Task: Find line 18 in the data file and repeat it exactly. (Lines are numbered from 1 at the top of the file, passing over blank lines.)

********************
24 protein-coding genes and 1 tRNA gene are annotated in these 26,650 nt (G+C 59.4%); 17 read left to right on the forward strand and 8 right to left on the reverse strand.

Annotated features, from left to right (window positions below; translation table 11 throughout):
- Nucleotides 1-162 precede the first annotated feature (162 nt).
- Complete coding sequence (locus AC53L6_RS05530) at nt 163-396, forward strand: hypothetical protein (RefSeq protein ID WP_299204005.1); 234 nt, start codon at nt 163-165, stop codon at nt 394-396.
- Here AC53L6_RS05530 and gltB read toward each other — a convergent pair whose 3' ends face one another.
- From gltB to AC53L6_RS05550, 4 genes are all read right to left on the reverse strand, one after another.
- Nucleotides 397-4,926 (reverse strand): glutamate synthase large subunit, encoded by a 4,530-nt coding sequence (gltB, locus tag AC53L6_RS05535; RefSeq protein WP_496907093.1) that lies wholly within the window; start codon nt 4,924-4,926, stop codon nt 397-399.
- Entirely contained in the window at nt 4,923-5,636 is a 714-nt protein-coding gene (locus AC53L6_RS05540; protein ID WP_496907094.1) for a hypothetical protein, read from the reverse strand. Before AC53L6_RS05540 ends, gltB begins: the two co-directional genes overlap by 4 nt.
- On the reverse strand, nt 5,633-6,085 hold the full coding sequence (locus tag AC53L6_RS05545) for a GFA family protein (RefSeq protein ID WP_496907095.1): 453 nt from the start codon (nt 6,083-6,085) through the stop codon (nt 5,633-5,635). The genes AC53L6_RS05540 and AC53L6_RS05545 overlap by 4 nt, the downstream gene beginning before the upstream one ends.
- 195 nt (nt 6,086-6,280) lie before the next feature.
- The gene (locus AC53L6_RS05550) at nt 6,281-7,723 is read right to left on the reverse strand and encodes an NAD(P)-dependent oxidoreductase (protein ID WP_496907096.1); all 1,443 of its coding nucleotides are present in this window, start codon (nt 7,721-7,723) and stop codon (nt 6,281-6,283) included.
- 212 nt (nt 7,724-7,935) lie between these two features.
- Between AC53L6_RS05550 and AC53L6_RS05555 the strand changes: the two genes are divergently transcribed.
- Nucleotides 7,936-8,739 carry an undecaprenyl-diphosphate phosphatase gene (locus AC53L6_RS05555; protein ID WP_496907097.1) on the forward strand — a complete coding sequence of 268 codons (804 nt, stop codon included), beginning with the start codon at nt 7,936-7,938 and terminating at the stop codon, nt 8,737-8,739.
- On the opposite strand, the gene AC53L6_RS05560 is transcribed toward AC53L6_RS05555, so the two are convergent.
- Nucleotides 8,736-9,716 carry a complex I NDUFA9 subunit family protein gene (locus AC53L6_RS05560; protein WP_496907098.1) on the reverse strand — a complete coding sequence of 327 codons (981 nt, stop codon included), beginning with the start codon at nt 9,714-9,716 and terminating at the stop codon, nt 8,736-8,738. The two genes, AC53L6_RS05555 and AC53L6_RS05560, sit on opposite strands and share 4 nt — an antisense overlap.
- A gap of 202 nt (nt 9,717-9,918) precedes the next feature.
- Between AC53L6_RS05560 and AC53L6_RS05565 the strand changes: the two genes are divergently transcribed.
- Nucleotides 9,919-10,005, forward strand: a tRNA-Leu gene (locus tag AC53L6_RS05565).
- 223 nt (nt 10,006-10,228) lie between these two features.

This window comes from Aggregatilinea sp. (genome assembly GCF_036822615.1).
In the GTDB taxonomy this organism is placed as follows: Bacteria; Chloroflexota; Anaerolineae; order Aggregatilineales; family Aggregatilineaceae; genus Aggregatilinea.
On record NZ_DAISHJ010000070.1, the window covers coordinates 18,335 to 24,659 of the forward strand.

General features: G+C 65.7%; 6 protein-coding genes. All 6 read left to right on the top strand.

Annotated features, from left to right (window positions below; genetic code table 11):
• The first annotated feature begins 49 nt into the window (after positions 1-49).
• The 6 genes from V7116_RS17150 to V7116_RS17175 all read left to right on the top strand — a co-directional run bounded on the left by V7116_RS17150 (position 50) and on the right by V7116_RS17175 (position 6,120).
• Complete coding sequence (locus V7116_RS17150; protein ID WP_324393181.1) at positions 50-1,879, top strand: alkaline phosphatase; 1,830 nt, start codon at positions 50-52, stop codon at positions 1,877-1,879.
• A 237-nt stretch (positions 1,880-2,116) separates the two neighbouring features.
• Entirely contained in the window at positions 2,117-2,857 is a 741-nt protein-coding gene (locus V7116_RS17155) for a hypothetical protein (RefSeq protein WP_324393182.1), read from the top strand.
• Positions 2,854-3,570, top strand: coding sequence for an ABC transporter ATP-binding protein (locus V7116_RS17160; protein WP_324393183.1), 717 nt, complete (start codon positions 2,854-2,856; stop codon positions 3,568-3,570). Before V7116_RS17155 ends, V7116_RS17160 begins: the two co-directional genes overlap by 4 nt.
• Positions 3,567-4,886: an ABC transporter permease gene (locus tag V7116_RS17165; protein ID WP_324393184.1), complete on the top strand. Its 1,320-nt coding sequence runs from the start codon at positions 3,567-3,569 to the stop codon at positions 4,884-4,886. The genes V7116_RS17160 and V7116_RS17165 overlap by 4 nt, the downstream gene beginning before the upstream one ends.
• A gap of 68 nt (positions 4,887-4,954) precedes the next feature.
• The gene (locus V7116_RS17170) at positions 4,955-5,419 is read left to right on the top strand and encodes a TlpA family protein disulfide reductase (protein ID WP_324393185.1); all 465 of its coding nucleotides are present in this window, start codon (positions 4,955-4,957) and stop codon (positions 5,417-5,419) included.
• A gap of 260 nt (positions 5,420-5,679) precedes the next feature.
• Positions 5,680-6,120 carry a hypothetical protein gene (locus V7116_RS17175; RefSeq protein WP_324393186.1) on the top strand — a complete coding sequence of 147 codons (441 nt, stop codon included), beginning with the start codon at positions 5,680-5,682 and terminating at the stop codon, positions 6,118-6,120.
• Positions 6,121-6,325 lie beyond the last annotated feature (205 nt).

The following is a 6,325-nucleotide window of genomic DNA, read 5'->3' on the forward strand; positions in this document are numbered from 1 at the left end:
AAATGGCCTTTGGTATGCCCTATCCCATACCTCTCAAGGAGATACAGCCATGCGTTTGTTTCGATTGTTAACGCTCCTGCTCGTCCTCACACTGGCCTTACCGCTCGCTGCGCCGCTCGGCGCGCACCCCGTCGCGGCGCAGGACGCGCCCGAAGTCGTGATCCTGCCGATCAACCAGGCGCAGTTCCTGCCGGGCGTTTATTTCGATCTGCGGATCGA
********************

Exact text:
- Between AC53L6_RS05560 and AC53L6_RS05565 the strand changes: the two genes are divergently transcribed.